Consistory court judgments – September

Relatively few consistory court judgments were published in September. These include: the substantial reordering of a Grade I church; the installation of mobile telephone antennae and dishes in the church tower; and the exhumation of a Chinese national and reinternment in a family grave. In addition, an amended version of Re St Michael and St Lawrence Fewston [2016] ECC Lee 7 was circulated. This included subsequent correspondence on the artefacts from the exhumations associated with the excavation for the Washburn Heritage Centre, and the Chancellor’s decision on which of these could be placed on public display. This round-up also summarizes the current position regarding the Bishops’ Visitations undertaken at Peterborough and Exeter Cathedrals, and lists the applications considered by the Cathedrals Fabric Commission for England on 22 September.  

Consistory court judgments


Substantial reordering

Re Holy Trinity and St Oswald Finningley [2016] ECC She 2 The Chancellor granted a faculty for a major re-ordering, being satisfied that the benefits of the proposed works would outweigh any the harm to the significance of the Grade I listed church as a building of architectural or historic interest. The proposed works included a new kitchen and two new toilets (to replace the existing kitchen and single toilet); the replacement of the pews with chairs; and new screening for chair storage at the tower. [Link to post] [top]

Re St Michael and All Angels Highworth [2016] ECC Bri 8 The petition proposed an extensive re-ordering of the Grade I listed church, including an extension to the north side of the church, to house WCs and a room for boilers; glazed doors for the porch; a new floor with underfloor heating; replacement of pews with chairs; re-siting of the rood screen and font; replacing the organ; new lighting; and creating a new kitchen with meeting room over it. The acting Deputy Chancellor approved the proposals, except for: outer glazed doors to the porch (whilst allowing inner glazed doors); the creation of a meeting room above the new kitchen; and the introduction of steel framed chairs with wooden seats and backs, (although he indicated that approval would be given for all-wood, stacking chairs). [Link to post] [top]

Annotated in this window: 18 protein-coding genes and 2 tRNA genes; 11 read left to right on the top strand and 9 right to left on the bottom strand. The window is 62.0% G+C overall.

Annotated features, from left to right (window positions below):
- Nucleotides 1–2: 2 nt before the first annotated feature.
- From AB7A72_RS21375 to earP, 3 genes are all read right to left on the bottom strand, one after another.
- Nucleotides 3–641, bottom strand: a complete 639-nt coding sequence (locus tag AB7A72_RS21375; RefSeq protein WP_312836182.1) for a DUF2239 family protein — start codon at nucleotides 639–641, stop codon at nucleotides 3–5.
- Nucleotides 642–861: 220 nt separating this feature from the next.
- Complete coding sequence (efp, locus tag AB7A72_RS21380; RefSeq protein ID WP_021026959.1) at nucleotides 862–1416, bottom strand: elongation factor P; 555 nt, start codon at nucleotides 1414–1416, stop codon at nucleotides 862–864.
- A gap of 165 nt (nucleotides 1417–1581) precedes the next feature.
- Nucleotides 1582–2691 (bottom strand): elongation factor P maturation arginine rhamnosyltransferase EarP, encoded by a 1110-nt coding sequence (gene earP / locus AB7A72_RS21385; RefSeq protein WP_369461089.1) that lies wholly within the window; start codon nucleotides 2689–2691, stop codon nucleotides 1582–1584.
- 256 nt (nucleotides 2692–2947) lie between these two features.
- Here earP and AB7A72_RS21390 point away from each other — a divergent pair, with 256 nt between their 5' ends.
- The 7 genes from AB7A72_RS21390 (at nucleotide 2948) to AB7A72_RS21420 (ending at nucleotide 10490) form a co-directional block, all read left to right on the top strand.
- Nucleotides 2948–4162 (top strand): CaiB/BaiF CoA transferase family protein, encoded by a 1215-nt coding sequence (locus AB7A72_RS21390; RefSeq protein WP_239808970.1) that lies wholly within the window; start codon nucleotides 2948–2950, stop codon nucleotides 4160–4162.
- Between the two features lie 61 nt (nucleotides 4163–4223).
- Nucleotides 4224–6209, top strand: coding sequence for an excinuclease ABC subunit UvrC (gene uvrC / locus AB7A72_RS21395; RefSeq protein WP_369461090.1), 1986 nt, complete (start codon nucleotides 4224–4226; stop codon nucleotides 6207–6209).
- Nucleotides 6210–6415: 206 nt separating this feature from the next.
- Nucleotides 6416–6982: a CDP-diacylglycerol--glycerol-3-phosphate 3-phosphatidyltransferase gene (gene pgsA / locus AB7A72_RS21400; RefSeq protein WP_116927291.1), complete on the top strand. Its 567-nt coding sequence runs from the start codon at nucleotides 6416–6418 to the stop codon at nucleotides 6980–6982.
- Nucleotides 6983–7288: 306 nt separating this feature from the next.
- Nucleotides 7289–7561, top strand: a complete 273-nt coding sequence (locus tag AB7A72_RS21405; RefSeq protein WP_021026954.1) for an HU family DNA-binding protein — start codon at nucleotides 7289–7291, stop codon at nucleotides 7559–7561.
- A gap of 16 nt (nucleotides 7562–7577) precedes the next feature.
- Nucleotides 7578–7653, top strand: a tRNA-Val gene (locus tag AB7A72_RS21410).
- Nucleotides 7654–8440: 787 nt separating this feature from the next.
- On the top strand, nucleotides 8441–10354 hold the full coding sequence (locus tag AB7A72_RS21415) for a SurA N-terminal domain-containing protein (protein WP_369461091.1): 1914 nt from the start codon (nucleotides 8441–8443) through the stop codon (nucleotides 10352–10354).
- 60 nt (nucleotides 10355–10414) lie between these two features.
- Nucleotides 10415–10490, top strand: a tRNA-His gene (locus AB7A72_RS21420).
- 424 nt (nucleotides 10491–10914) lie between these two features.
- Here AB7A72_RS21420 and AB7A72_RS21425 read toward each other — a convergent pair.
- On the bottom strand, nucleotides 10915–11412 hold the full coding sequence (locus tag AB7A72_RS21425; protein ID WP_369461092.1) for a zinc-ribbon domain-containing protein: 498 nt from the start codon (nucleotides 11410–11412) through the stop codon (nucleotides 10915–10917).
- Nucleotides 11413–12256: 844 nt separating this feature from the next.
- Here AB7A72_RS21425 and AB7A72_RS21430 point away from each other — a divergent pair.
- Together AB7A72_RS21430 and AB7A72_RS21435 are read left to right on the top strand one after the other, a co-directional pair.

Re St Thomas and St James Worsbrough Dale [2016] ECC She 1 A faculty was granted authorizing a twenty-year licence to Net Coverage Solutions Ltd (NET) which permitted the installation and maintenance of mobile telephone antennae and dishes in the tower of the Grade II listed  church. All installation costs are to be met by NET, and the Parish is expected to” receive £6,000 per annum.

The inevitable discussions on the long-settled issues of health effects and transmission of “unlawful and immoral material” took place at a meeting of the PCC, where one member objected to the proposal. The Chancellor cited  Re St. Margaret Hawes [2003] 1 WLR 2568 (cited with approval in Re Emmanuel Bentley [2006] 1 Fam 39 (Court of Arches)), in relation to health issues and St Peter and St Paul Chingford  [2007] 1 Fam 67 in relation to the possible transmission of unlawful and immoral material. Faculty granted. [Link to post] [top]


Family grave

Re Sam Tai Chan [2016] ECC Dur 2 A faculty was granted for the exhumation of the cremated remains of a Chinese national, and their re-interment in another cemetery, in an area reserved for members of the Chinese community. Explaining these special circumstances, the Chancellor said: “If my decision were otherwise, the Chinese Christian Church might well feel deeply aggrieved that exhumations may be allowed for non-Chinese Christians for burial in family surroundings (albeit in one grave) while for cultural reasons that possibility is denied to their own community.”

Reviews of the court’s detailed discussion of the decisions of the appellate courts and the rule of precedent are published here and here.  [Link to judgment] [top]